I theorize that when the Gods have appeared to people, and no, I don’t think they are constantly walking the Earth appearing in toast and trees and the moldy stains on walls, they do so as pieces of themselves. Do you remember the movie Meet Joe Black? (Brad Pitt at his most deliciously sexy, by the way.) Do you remember that he was death, and that death had come to earth to learn what it was like to be human. That death had incarnated as a human being, or rather, in a human being, in order to comprehend. He was asked how it was that death could be here? Did it mean death had stopped while death was on vacation?

The answer, of course, was no. Death explains that he is but a small portion of who he truly is, a shard, a small infinitesimal part of a much greater whole, and that he was here and there, and when he was no longer here, among us, he would simply rejoin the greater part of himself.

That is how I see the Gods appearing to human beings. It does, also, explain, partially, the idea of aspects and the way Gods appear so differently to different peoples throughout the world.

But what of messengers?

Hermes, the God of Messengers, and Iris, his brightly colored sister, are said to travel the worlds bringing messages to humans from the Gods. In this sense, this aspect of the God is like an angelos, an angel, rather than a deity. He acts as a helper to the Gods. But as a conveyor of the spirit, he acts as a helper to man, or perhaps to the underworld. Hermes’ role is that of a communicator, and so one has to wonder, is there something about Hermes, the deity, that is particularly well suited to this? Is it that Hermes, God of Travelers, mastered the art of splitting himself into little pieces that he might constantly interact with the many dimensional realms of the cosmos? Perhaps.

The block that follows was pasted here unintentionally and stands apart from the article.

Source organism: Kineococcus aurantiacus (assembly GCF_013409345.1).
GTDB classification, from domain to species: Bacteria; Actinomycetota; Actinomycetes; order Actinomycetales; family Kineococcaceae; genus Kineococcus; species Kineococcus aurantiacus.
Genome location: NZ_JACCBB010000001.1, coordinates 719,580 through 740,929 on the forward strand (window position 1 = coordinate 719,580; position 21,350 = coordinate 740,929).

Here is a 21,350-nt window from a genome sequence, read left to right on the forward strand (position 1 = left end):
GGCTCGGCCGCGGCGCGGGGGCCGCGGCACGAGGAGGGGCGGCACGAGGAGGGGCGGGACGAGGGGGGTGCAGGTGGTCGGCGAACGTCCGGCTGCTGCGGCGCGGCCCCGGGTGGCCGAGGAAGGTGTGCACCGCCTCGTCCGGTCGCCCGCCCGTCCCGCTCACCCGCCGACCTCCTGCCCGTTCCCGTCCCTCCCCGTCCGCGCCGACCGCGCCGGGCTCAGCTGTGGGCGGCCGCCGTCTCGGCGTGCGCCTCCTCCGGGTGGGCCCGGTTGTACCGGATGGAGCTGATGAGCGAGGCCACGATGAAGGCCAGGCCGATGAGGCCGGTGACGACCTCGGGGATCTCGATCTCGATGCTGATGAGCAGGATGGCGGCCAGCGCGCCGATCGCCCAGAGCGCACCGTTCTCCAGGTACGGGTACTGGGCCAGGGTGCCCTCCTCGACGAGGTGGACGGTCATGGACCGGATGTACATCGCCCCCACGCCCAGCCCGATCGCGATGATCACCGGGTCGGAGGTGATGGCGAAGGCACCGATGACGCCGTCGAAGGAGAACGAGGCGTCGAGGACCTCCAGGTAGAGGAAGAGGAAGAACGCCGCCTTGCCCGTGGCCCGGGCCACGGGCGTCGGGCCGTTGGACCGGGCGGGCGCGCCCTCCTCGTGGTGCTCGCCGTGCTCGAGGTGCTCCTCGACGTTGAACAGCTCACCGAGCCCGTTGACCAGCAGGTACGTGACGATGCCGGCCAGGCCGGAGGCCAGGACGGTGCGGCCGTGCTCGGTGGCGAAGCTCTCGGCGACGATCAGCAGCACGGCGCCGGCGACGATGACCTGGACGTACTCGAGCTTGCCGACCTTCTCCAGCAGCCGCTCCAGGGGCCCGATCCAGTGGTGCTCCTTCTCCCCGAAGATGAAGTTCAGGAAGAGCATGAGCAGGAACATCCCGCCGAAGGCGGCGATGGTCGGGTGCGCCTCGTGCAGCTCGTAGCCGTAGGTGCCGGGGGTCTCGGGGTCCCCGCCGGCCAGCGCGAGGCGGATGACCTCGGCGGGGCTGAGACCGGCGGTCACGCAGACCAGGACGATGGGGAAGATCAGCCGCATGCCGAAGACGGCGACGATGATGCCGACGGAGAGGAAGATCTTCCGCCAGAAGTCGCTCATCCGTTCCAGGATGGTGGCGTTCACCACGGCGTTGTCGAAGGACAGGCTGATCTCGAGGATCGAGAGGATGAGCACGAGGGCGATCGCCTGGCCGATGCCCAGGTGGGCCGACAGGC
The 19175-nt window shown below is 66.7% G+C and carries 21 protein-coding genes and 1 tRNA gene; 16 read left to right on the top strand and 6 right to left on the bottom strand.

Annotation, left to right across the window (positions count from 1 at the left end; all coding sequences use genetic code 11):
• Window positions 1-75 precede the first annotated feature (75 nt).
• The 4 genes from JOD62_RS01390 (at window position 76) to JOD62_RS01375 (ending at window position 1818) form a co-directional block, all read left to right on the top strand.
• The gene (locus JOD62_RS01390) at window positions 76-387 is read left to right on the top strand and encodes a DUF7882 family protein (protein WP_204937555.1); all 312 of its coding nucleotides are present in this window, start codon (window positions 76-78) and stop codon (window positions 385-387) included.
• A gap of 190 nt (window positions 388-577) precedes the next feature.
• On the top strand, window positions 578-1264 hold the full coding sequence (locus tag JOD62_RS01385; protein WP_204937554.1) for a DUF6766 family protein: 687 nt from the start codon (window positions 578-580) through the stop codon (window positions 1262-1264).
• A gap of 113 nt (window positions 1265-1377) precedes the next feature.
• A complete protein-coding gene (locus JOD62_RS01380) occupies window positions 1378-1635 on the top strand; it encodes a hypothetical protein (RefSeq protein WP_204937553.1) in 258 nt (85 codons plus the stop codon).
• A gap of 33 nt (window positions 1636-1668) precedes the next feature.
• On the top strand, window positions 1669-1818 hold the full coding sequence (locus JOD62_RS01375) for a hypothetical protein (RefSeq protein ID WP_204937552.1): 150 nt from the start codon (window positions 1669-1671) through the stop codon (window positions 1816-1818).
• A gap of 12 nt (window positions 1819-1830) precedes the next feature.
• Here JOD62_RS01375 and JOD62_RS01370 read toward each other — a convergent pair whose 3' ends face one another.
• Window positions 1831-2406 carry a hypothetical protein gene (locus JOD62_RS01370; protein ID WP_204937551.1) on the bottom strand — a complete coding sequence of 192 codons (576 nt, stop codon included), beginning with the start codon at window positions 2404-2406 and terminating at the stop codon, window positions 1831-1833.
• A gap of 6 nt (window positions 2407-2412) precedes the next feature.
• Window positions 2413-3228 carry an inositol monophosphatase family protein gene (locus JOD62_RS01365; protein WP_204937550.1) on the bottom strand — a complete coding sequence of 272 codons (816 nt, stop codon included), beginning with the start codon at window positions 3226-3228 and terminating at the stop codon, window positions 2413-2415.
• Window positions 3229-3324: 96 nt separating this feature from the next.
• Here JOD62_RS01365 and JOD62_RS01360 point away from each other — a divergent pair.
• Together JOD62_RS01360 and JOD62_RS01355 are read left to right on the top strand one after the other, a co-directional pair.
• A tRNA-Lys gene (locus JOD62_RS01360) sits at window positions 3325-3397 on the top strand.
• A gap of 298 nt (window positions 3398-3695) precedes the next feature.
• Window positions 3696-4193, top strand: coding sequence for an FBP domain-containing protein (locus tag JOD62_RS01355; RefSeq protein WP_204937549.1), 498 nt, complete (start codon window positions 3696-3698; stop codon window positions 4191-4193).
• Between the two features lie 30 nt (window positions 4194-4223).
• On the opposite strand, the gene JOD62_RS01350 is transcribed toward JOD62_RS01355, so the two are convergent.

But I think, maybe, there is something more to it than that.

I mentioned in my little bit about Meet Joe Black that Death had incarnated in a human being, correcting myself when I said he incarnated as a human being. There is a difference there. One is the taking over of a life, perhaps through possession, or through the animation and keeping alive of a dead person. The other is a true incarnation. A divine spirit being born and living a human life then dying as all mortals do and returning to it’s original place or state of being.

This concept is not alien to us, the Christians believe God incarnated as Jesus of Nazareth, Hindus believe Rama and Krishna are such divine incarnations, and in our own religion there are demi-gods who are said to have been the “children” of Gods, such as Herakles or Achilles. Were these human beings incarnations? After all, when a God impregnates a woman, is he not leaving a small part of himself in her to join with her and be born as a mortal being? Was Herakles both a man and Zeus himself?

I do not know of any particular character in the myths that I could rightly claim to be Hermes incarnate, unless they are all incarnations of the divine messenger, bringing something to the world that did not already exist through his incarnation. (A list of Herme’s Family is here:

But what is it about Hermes that makes him especially suitable to travel the worlds? Why does he choose to fracture himself like this in order to be a part of it all?